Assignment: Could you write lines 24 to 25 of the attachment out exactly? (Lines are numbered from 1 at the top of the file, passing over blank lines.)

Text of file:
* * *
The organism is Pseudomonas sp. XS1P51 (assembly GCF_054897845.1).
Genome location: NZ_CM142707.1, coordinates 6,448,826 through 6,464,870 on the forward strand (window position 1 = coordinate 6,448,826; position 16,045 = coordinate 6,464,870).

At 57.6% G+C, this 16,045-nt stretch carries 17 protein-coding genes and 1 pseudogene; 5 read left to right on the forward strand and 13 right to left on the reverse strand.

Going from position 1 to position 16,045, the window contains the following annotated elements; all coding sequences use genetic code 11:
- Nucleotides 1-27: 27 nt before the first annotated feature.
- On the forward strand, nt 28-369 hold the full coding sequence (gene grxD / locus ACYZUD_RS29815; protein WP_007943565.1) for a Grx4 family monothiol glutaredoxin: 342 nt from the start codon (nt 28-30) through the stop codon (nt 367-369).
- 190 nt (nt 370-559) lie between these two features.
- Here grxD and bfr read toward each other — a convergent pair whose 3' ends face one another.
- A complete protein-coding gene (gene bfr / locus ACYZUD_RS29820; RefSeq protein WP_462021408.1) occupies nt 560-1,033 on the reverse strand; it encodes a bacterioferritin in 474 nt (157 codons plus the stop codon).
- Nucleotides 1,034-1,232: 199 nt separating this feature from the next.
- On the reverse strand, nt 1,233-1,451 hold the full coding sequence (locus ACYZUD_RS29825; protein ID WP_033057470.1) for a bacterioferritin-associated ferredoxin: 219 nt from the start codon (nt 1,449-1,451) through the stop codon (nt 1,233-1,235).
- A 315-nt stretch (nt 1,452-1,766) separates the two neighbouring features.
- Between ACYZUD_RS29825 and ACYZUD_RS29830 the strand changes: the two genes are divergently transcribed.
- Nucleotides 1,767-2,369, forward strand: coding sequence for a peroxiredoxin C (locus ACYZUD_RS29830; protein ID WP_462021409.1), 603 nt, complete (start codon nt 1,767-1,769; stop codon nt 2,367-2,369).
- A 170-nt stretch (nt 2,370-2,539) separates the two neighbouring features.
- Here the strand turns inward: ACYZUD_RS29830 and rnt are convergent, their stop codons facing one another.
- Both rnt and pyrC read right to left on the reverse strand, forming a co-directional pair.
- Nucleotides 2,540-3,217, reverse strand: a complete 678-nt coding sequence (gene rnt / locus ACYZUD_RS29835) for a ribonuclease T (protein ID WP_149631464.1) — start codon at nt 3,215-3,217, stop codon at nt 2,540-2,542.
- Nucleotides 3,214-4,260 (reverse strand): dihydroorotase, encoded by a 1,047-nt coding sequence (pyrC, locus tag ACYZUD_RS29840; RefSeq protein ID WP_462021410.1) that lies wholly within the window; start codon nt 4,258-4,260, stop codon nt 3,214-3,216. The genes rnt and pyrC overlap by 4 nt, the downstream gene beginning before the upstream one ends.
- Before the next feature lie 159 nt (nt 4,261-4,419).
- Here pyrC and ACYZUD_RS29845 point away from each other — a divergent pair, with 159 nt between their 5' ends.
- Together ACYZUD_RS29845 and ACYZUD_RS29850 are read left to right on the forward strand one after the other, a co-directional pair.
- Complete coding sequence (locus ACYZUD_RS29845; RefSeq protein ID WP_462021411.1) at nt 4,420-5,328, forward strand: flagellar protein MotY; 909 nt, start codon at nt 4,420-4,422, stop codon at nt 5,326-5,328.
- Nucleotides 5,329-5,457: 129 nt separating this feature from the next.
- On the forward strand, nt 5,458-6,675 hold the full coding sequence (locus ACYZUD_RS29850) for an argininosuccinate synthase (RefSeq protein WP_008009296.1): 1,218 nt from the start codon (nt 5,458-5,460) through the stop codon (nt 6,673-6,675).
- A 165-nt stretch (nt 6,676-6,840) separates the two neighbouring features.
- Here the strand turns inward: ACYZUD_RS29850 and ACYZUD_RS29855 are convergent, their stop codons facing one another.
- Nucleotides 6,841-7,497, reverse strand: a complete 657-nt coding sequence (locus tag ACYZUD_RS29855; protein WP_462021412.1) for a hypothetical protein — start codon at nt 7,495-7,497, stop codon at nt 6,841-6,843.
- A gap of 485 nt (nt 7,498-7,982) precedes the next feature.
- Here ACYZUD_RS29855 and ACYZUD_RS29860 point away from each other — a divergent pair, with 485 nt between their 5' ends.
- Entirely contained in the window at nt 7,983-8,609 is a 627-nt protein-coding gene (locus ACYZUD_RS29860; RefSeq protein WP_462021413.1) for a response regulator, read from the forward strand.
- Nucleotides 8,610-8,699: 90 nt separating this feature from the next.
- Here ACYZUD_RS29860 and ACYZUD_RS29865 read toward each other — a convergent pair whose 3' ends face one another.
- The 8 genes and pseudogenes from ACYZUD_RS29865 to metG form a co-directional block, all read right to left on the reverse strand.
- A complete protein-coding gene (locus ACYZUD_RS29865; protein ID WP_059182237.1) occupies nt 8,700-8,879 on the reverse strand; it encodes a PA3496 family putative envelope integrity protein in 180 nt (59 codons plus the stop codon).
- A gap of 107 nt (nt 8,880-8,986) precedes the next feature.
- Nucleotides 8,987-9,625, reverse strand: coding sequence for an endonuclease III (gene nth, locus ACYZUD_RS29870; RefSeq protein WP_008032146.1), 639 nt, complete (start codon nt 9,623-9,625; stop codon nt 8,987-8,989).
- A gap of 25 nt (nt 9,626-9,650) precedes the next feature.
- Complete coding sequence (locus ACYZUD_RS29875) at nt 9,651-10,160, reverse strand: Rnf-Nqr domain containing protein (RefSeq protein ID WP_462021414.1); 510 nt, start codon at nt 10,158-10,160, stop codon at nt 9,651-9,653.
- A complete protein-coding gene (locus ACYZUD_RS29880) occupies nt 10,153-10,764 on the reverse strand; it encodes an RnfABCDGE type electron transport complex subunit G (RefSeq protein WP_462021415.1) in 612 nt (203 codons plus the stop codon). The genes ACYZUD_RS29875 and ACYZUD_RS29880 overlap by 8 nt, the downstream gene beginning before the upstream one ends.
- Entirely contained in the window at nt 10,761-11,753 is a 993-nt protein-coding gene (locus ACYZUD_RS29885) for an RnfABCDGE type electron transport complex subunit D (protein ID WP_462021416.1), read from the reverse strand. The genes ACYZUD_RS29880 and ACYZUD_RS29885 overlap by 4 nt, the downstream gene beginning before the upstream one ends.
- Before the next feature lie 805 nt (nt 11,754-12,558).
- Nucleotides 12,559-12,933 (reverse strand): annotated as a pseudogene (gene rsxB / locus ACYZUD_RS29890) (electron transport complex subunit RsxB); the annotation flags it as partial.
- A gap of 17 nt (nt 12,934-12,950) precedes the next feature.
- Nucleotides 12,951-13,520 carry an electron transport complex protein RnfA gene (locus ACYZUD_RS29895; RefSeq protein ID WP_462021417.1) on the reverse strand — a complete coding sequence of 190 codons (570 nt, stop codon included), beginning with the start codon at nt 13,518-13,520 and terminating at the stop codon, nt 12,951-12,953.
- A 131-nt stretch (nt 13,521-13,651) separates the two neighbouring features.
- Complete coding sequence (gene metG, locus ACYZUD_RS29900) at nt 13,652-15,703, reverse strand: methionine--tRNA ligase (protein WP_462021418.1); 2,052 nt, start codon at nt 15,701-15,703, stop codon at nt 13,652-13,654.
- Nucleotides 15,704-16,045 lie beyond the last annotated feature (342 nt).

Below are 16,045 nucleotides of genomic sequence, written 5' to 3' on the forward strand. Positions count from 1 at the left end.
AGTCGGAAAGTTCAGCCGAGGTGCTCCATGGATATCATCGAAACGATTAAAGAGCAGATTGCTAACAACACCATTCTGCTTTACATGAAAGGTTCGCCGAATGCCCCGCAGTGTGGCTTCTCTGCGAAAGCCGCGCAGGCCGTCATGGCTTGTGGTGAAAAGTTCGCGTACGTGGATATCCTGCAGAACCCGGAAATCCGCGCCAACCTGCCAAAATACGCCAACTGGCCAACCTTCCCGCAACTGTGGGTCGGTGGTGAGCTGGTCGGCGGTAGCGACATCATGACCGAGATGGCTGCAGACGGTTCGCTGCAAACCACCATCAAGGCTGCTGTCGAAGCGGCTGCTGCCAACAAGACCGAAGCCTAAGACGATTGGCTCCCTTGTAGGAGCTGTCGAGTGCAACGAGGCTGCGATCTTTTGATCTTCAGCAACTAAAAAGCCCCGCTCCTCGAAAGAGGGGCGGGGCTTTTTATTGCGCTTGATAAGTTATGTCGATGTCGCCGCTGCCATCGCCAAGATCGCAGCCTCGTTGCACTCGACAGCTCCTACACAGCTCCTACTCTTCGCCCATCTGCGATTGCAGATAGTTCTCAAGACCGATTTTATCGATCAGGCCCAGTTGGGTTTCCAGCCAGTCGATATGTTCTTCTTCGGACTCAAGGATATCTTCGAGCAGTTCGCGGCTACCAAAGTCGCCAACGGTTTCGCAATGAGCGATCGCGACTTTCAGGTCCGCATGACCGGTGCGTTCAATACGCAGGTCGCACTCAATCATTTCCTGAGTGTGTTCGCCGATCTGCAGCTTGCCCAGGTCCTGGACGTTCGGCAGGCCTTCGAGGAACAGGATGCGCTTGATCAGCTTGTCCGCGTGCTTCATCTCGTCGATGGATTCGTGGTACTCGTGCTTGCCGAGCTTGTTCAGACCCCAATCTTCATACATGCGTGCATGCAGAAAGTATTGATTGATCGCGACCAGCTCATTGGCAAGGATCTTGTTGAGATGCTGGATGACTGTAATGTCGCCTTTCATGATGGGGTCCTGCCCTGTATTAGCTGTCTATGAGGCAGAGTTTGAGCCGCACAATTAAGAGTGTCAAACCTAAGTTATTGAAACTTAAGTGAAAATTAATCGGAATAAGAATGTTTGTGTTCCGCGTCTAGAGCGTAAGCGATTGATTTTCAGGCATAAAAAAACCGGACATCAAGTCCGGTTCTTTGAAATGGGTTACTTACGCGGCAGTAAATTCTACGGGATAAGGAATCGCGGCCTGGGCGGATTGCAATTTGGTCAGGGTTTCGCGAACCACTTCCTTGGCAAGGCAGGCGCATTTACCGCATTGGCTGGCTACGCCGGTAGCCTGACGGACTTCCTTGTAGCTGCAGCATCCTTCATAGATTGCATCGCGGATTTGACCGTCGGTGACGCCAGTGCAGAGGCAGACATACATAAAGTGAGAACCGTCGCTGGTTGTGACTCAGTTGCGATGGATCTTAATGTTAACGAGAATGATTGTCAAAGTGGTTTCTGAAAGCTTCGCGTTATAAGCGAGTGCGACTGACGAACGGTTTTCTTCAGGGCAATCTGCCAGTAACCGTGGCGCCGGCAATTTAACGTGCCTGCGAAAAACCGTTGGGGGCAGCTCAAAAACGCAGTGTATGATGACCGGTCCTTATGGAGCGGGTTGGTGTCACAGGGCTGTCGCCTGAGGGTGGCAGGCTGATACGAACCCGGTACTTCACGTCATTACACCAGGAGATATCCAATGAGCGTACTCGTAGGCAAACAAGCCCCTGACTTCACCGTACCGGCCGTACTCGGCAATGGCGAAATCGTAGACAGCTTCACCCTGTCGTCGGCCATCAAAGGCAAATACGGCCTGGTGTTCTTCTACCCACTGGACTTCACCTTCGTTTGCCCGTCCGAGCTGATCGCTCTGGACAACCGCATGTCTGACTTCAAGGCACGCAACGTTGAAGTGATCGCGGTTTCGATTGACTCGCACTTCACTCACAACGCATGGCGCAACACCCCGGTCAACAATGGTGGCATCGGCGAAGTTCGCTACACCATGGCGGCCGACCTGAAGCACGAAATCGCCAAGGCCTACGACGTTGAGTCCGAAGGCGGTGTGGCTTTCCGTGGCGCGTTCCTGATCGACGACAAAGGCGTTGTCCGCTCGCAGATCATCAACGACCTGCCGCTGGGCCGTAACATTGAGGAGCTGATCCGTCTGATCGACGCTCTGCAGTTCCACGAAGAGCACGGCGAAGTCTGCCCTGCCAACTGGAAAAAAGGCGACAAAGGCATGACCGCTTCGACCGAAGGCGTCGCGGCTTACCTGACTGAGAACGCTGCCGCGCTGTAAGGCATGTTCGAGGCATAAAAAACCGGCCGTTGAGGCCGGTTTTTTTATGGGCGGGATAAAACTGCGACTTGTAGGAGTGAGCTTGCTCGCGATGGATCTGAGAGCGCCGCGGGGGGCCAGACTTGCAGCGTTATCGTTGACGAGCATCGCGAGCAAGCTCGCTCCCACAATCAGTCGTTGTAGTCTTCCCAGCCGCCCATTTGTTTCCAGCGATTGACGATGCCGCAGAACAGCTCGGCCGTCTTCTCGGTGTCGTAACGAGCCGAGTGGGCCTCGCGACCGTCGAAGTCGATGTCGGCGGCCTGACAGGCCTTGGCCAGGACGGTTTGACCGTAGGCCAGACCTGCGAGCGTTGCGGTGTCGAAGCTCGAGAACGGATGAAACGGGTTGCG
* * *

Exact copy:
- Nucleotides 5,329-5,457: 129 nt separating this feature from the next.
- On the forward strand, nt 5,458-6,675 hold the full coding sequence (locus ACYZUD_RS29850) for an argininosuccinate synthase (RefSeq protein WP_008009296.1): 1,218 nt from the start codon (nt 5,458-5,460) through the stop codon (nt 6,673-6,675).